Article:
The participation of young people was already visible in the first talk. Our first talk, in the shadow of the beautiful church, started a bit later than expected, as we had to wait for the rain to stop. The first topic was related to climate action that could be carried out on the EU level. We first talked about the issue at hand; why is there so little collective action in this regard, especially from the institutional side? People agreed that we face a lot of complexities that are difficult to generalize or simplify, according to this, they also said that single states are driven by self-interest and sometimes make wrong decisions. This led to the conclusion that it is widely accepted that we need a common framework to tackle the climate problem. The EU institutions need to be more democratic in this regard, one elder man said. He wished for some sort of solidarity, but he was also realistic and said that seeing the big global players and multinationals makes him pessimistic. He sees the same actions and mistakes done over and over again and there standstill seems to be prevailing.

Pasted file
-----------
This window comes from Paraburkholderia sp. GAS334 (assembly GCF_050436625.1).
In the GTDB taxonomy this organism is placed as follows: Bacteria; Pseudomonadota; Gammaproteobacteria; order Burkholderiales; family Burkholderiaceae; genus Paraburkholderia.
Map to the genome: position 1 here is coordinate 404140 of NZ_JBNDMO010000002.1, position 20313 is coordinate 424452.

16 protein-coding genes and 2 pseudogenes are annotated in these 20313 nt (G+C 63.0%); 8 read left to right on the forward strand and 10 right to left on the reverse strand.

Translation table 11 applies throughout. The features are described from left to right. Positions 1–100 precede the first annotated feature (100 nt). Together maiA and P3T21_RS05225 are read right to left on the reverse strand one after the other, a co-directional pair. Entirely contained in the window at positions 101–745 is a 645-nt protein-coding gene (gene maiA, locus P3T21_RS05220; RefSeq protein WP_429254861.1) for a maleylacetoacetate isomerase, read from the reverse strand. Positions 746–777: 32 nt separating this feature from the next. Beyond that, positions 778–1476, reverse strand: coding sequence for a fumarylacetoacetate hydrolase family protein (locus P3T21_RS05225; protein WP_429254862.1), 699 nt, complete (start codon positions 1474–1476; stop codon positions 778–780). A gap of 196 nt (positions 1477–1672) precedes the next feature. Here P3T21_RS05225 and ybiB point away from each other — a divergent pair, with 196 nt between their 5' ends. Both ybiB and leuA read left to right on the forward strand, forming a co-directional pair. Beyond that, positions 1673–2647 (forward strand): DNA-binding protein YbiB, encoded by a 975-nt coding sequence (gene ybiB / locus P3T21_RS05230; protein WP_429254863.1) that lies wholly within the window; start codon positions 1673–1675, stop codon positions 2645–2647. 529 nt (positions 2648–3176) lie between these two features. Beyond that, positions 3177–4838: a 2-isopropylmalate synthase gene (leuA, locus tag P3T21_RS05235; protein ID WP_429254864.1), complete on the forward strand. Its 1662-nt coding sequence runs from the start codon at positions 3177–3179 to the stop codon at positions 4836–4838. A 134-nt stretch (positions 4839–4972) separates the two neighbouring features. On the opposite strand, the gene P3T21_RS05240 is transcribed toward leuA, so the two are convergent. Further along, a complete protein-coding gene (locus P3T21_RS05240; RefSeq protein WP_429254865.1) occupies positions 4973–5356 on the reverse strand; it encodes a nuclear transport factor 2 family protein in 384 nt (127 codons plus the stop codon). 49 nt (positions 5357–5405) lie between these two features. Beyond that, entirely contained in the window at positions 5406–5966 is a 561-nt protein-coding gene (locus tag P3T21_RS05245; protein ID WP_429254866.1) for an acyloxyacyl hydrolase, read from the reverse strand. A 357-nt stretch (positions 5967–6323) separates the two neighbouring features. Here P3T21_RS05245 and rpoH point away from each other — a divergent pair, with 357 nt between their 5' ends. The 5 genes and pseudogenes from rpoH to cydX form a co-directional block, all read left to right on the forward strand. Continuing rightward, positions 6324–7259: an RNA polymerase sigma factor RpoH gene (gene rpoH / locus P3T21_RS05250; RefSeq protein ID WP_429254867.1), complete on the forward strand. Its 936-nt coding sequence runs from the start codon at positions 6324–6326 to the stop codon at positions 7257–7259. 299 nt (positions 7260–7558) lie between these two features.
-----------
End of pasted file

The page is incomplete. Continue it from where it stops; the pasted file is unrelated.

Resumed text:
Our moderator Mirte then posed the question on how to overcome this situation. The responses highlighted the need for more legislation or even individual actions, rather than waiting for the institutions to build a consensus. We need to start from our personal standpoints and create a public sphere in which we are able to interact and carry out action. Guido also joined in and gave a small lesson on direct democracy. We then had another woman, who seemed to have connections to the 68 movement. She said that we lack the hope that could bring us the needed change. Moreover, she was complaining about our politicians who lack a connection to the people, especially on European level. For many people, she said, Brussels is like a black box, but we nevertheless should be glad to have this construct, where we can build networks – we just need to make use of it.